The whole temper of the republic in letters, as in politics, is changing. Whitman's prophecies are being realized—not in the exact form in which he seemed to expect them, but in spirit and interior purpose. His enemies are almost gone. Those who know him admire and love him. Sylvester Baxter:

Those of us who had the privilege of personal contact with dear old Walt were favored of centuries—but he will long continue to speak to men as face to face. Thomas Bailey Aldrich:

Have sent you a wreath for Whitman. /. Newton Baker:

I have followed all the steps and taken them with you these last days of sorrow—the nights of vigil, the days of anxious care—the long imminence, the final scenes—the laying away—the sealing from sight forever—all the last, last things and words. And then the awakened interest—the newlyfound tongues of praise that before were silent—the meeds of merit too late uttered—but, but and but. John H. Johnston:

How that funeral day will cling and grow! In a hundred years not one like it, nor will there be in another hundred. What can we say of Ingersoll ? It seems now as I think it over that his speech was just such a one as Paul would have made over Jesus if he had lived out his days, and Paul had known him in the flesh. Percival Chubb:

I must join in the chorus of tribute, regret and thankfulness. Harry L. Bonsall:

Those who knew Walt Whitman loved him. Those who became imbued with the spirit of his poetry and philosophy revered him. Those who did not understand him ranked him with inscrutable mysteries, which, if not solvable, were none the less exempt from profanation. No man with heart or brains ever despised him. As a god from high Olympus he walked the earth in simple human guise, in physique and mentality, expression and action, looking, and being in essential essence, the character attributed to him. With a circumscribed but constantly growing number we have rated him as the first great democratic poet and philosopher. As we have set up for ourselves in politics, without servilely seeking medieval or even modern European methods, so in poetry, and, to some extent, in art, as in utilities, we will lead instead of following the old world. Walt Whitman has blazed the forests of our tangled pathway with sturdy strokes, and it will be less difficult to follow than it was to lead the way. In one short lifetime, covering much, if not most, of the literary life of our country, his voice has been heard and heeded on both continents. Whitman's work was not for the masters but the masses. Like Lincoln, he believed in the apprehension and appreciation of the common people—the whole people of these States, and of the reading world, for that matter. The man who esteemed himself as a type of all men is better understood by them than are those who follow the schools in writing for the schools and the fools who soar above their kind, thinking that few are sufficiently well endowed to scale their heights. Whitman, the equal of any, peer of princes and presidents, shakes hands with Cuffee, his brother, as well. The pretenders in literature cannot approve of this leveller. But fortunately for poor, conventional literature, not all, nor nearly all, are pretenders; and as the spirit of our poet infuses and transfuses itself into the circulation of newer blood, we believe the verdict will be that this day the Poet of the People, the Peer of the Proudest, lay dead in his humble Camden home.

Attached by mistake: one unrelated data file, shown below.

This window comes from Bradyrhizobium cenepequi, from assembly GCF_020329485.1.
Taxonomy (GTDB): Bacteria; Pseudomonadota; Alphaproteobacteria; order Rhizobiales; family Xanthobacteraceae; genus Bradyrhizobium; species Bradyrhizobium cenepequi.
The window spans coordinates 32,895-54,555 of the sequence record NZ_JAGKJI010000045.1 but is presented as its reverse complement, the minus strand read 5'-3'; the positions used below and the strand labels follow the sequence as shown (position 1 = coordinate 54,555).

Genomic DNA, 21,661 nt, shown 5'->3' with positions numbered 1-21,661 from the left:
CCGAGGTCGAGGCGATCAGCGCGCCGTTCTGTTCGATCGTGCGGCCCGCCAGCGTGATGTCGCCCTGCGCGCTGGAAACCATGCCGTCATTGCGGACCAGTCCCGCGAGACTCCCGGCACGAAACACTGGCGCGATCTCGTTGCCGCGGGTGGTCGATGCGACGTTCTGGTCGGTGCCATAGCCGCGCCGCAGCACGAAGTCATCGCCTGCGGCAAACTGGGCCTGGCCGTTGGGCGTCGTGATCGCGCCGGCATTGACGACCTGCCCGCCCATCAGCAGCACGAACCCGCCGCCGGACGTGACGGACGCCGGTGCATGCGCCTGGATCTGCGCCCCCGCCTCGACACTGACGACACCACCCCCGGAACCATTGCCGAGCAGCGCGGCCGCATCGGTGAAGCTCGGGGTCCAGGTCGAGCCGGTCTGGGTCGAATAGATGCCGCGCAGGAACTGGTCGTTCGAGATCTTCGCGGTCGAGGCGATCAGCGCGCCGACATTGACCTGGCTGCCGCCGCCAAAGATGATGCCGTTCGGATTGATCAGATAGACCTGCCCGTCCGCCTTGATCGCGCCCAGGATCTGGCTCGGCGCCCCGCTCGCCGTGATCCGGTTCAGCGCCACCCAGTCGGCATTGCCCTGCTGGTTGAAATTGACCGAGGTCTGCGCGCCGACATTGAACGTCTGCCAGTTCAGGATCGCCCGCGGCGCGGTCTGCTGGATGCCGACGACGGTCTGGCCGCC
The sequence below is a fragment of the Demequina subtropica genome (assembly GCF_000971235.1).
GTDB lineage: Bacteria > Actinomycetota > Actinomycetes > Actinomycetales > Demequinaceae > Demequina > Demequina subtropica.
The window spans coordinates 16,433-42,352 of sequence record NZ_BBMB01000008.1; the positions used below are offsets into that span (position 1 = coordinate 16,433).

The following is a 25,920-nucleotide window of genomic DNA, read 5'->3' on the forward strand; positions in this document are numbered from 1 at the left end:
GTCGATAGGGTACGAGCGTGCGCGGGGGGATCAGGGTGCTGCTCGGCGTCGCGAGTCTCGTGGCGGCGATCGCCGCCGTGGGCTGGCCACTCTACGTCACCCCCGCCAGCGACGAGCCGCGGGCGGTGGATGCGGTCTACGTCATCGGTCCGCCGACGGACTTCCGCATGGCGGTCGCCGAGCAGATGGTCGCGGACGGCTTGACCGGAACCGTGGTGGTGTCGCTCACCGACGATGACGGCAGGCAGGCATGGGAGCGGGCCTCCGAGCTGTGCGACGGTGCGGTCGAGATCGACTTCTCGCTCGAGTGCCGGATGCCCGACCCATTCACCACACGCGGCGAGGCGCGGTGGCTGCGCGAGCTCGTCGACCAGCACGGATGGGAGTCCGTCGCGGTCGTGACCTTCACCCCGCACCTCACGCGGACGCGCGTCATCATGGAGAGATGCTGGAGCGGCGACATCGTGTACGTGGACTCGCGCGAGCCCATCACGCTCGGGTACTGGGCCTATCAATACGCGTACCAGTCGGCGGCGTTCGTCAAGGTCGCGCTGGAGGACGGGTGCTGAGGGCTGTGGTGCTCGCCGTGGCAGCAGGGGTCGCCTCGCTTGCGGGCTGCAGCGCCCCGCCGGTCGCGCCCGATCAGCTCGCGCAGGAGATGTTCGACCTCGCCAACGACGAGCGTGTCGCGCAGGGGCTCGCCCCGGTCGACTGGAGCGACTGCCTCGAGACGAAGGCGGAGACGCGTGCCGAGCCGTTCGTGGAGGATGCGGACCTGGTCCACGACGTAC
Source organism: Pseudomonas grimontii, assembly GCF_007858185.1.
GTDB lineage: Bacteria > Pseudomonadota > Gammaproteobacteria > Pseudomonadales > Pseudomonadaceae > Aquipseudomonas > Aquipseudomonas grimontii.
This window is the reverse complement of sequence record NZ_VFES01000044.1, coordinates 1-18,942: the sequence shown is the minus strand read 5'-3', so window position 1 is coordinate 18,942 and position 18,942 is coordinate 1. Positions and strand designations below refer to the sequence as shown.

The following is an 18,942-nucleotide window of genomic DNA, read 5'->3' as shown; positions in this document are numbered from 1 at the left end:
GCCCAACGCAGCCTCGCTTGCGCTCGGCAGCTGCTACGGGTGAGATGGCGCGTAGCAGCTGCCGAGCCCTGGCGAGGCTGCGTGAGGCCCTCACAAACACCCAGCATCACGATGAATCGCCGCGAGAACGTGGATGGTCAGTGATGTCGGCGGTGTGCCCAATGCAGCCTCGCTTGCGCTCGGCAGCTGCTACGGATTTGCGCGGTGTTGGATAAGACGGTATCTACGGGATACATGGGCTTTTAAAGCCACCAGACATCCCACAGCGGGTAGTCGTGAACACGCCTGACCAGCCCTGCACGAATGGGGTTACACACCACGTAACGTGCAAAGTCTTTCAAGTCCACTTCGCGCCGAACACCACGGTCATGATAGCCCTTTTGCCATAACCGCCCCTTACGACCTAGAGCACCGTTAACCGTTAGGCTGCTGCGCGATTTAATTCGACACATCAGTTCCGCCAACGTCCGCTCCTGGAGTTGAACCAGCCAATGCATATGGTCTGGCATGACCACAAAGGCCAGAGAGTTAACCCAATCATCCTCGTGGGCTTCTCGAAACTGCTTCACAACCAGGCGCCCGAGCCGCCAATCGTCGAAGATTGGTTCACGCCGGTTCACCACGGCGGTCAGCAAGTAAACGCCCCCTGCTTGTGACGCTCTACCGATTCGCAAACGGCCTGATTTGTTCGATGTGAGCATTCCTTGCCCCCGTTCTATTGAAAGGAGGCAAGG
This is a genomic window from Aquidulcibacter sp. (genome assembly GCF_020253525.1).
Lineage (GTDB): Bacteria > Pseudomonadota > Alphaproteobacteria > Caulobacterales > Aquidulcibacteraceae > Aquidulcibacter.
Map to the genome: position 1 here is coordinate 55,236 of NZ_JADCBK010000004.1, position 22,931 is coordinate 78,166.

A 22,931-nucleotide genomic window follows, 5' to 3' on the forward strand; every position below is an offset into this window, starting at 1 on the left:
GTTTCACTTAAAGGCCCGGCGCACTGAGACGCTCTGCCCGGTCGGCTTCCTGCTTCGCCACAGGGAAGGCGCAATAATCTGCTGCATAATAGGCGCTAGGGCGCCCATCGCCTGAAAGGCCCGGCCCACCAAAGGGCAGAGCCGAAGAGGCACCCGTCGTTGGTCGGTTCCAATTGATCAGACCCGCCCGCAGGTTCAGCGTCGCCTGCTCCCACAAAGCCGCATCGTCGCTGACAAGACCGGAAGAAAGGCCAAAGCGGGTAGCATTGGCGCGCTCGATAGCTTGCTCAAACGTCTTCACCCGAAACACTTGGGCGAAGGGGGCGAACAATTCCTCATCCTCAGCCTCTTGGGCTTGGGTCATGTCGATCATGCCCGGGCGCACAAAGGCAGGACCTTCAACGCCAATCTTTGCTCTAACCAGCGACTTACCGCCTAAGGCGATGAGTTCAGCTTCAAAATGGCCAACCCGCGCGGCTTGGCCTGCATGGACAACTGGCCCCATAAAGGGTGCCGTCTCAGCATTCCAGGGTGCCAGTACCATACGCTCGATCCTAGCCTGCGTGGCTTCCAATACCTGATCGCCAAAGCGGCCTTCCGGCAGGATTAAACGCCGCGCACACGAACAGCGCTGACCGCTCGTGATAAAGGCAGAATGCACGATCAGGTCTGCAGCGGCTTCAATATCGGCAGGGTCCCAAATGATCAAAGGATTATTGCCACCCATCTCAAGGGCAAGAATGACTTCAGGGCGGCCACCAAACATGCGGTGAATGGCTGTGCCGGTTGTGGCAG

Daniel Longaker :

I feel that I have gained from Walt Whitman direct benefit far greater than material reward for any services I may have rendered him. I am confident you will understand what I mean. I am not thinking of any indirect benefit—only of the good my association with our departed friend has wrought in my own character. I have realized an enlargement of scope and breadth of view of life and affairs which I believe will go on with the advancing years—the impulse of it all originating in that association.

Harry D. Busk ;

Walt is dead. But for me he still says: " Camerado, I will give you my hand, I will give you my love more precious than money." Other men may die. He will always live for me. The children of Camden may have lost their Kris, but we have lost less, for Walt's personality must live forever in his book.

Richard Watson Gilder:

I hope the wreath and flowers arrived to-day, and I was very much grieved not to be able to be there in person.